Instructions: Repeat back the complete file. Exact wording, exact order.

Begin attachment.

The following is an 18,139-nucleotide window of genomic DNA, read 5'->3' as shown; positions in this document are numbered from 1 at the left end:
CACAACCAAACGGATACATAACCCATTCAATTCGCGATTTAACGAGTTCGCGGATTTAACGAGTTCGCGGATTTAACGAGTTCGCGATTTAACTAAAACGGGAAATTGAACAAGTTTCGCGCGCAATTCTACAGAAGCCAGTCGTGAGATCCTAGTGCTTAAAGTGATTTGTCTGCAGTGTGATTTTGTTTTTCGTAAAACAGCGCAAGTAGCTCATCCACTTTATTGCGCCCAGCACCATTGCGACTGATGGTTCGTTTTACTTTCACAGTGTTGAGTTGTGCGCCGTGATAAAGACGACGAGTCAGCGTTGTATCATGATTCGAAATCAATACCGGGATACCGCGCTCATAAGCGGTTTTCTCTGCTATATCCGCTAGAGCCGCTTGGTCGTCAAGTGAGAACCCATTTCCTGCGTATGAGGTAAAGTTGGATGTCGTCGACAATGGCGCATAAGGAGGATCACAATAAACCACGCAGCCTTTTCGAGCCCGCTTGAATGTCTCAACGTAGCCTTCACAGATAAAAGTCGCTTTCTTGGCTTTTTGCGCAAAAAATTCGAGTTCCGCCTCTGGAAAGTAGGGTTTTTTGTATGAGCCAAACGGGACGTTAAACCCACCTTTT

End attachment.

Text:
The following is an 18,139-nucleotide window of genomic DNA, read 5'->3' as shown; positions in this document are numbered from 1 at the left end:
CACAACCAAACGGATACATAACCCATTCAATTCGCGATTTAACGAGTTCGCGGATTTAACGAGTTCGCGGATTTAACGAGTTCGCGATTTAACTAAAACGGGAAATTGAACAAGTTTCGCGCGCAATTCTACAGAAGCCAGTCGTGAGATCCTAGTGCTTAAAGTGATTTGTCTGCAGTGTGATTTTGTTTTTCGTAAAACAGCGCAAGTAGCTCATCCACTTTATTGCGCCCAGCACCATTGCGACTGATGGTTCGTTTTACTTTCACAGTGTTGAGTTGTGCGCCGTGATAAAGACGACGAGTCAGCGTTGTATCATGATTCGAAATCAATACCGGGATACCGCGCTCATAAGCGGTTTTCTCTGCTATATCCGCTAGAGCCGCTTGGTCGTCAAGTGAGAACCCATTTCCTGCGTATGAGGTAAAGTTGGATGTCGTCGACAATGGCGCATAAGGAGGATCACAATAAACCACGCAGCCTTTTCGAGCCCGCTTGAATGTCTCAACGTAGCCTTCACAGATAAAAGTCGCTTTCTTGGCTTTTTGCGCAAAAAATTCGAGTTCCGCCTCTGGAAAGTAGGGTTTTTTGTATGAGCCAAACGGGACGTTAAACCCACCTTTT